In this study, we investigated the perception associated with MSRs used in hospital wards. The recognition of MSRs used in hospital wards was generally positive, and the overall expected utilization was high. In particular, MSRs were expected to be highly effective in delivering various types of information and measuring the input and output. Furthermore, it is also necessary to recognize safety accidents for such robots, and sufficient attention is required when developing and manufacturing robots.

Conflicts of interest

No potential conflict of interest relevant to this article was reported.


This work was supported by the Technology Innovation Program of the Ministry of Trade, Industry & Energy (MOTIE), funded by the South Korea government (grant number 20000515).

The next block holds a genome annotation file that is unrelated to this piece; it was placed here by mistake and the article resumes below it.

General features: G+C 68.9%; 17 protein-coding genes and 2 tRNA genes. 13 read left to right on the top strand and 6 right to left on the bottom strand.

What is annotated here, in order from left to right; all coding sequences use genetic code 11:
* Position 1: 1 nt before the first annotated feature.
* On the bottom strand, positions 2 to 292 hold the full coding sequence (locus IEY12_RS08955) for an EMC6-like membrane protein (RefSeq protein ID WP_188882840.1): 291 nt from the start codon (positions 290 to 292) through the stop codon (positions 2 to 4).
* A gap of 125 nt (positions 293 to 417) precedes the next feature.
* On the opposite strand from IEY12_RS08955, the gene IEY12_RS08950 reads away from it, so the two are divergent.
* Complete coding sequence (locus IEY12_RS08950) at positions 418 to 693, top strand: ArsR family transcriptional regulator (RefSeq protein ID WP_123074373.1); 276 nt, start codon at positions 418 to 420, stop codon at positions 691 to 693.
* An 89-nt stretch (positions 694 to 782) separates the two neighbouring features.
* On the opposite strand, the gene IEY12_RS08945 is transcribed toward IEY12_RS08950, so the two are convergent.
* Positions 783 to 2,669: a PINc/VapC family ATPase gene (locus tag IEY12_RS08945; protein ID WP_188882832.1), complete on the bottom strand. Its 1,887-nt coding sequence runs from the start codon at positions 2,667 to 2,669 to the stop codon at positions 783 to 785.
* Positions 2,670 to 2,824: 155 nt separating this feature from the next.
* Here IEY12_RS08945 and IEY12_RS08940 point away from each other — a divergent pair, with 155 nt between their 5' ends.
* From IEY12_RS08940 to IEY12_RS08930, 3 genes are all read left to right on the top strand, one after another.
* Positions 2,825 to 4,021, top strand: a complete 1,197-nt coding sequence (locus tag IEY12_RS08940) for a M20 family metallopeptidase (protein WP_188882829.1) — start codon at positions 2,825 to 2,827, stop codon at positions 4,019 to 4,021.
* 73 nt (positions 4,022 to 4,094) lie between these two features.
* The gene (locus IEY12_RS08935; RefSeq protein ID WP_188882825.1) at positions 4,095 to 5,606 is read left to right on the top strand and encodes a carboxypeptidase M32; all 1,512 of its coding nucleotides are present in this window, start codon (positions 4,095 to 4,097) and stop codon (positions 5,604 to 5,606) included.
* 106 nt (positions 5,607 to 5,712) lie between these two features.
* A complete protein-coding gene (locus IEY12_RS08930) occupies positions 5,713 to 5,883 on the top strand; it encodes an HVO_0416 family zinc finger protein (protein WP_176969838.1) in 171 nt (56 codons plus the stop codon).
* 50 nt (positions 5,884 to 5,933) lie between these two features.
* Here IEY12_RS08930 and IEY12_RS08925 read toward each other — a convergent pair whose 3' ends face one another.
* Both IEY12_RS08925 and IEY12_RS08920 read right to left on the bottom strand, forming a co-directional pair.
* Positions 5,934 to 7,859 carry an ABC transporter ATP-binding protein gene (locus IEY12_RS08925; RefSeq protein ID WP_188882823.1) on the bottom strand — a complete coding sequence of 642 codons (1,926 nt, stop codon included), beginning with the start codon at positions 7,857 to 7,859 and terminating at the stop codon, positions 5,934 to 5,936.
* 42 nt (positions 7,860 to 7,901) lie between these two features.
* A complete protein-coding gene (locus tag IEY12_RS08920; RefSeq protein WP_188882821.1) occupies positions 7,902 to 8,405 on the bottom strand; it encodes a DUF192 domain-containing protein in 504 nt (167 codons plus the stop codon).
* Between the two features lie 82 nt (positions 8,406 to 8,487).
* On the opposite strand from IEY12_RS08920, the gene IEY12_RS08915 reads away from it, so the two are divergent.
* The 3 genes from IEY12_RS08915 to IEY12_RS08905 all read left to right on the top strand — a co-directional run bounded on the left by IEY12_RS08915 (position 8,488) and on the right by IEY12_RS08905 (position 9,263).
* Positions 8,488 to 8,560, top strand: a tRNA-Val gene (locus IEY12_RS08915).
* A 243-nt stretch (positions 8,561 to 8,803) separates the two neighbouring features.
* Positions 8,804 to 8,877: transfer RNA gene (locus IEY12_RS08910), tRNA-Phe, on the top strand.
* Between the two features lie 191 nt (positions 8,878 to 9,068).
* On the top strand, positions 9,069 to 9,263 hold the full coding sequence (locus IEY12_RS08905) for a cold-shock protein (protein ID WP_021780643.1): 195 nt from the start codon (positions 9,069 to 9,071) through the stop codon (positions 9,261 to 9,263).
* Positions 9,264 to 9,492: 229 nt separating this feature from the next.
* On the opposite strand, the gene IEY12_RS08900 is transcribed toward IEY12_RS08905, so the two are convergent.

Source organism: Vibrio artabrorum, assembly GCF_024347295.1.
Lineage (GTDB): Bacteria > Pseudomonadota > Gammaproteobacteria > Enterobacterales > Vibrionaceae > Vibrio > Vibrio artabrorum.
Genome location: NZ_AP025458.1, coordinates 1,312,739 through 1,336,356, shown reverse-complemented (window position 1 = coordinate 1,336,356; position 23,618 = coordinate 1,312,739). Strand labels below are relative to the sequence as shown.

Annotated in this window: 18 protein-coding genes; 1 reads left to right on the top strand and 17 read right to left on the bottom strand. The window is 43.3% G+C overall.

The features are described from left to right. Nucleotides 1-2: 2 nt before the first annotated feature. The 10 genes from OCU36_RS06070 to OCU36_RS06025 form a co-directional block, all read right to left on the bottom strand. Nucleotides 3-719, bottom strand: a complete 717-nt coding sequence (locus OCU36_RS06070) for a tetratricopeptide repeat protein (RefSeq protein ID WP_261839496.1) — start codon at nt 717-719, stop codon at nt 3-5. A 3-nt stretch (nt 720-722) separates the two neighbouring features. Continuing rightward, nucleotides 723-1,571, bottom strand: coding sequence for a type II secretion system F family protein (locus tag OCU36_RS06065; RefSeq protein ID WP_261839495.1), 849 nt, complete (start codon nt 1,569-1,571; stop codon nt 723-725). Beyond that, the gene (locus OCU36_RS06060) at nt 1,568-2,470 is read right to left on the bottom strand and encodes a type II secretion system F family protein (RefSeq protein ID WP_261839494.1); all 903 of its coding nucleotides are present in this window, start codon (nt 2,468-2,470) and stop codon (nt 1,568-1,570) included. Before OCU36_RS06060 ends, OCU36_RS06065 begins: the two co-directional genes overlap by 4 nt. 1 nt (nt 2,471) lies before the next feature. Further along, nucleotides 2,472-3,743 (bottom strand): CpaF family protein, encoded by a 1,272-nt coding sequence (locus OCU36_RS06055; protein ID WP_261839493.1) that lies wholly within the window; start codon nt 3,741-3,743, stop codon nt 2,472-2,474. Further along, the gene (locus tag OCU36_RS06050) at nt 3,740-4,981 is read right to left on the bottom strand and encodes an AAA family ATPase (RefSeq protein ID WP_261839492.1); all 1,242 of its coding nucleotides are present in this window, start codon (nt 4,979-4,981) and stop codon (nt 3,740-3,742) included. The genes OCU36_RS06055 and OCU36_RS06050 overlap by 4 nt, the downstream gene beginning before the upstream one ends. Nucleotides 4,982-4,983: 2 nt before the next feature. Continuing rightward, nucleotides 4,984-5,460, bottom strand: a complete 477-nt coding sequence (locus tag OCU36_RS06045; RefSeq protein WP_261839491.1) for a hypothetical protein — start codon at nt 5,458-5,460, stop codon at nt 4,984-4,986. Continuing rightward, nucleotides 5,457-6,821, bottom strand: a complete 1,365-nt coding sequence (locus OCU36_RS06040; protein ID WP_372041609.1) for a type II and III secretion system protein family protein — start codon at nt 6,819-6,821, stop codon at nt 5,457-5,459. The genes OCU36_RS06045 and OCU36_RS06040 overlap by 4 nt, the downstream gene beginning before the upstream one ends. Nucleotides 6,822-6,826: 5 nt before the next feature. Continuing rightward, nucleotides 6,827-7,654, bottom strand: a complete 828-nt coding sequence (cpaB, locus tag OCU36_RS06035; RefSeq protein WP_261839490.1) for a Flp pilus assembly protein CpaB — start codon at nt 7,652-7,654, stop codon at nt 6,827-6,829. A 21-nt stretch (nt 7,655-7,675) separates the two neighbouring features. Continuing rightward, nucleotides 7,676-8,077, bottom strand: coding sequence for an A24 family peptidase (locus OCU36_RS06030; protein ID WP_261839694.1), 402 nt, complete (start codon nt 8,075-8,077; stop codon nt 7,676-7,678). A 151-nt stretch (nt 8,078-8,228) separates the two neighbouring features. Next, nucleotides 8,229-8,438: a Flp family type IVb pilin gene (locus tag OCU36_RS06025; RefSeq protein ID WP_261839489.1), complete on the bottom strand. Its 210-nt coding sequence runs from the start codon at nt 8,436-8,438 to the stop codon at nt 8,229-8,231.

Author contributions

Conceptualization: JHL, MK, DHK, IHH; Data curation: JHL, JH, JYP, MK, DHK, JIL, KHN; Formal analysis: JML, JIL, IHH; Funding acquisition: MK, DHK, IHH; Methodology: JHL, KHN; Project administration, Resources, Supervision: IHH; Investigation, Software: JHL; Visualization: JML; Validation: MK, DHK; Writing - original draft: JHL, JH, JYP, MK; Writing - review & editing: JML, DHK, JIL, KHN, IHH.

Fig. 1.
List of the external appearance of medical service robots. (A) Cylindrical or square type with a screen, (B) animal type with a screen, (C) humanoid (a simplified human structure), and (D) android (very similar to human appearance).
Fig. 2.
Scatter plots for expected utilization. (A) Interpretation of a scatter plot. Items in quadrant 1 are preferred for both the x-axis and y-axis groups. Items in quadrant 2 are less preferred in the x-axis group but are more preferred in the y-axis group. Items in quadrant 3 are less preferred for both the x-axis and y-axis groups. Items in quadrant 4 are more preferred in the x-axis group but are less preferred in the y-axis group. (B) The scatter plot for the doctor-patient groups. (C) The scatter plot for the nurse-patient groups. (D) The scatter plot for the doctor-nurse groups.
Table 1.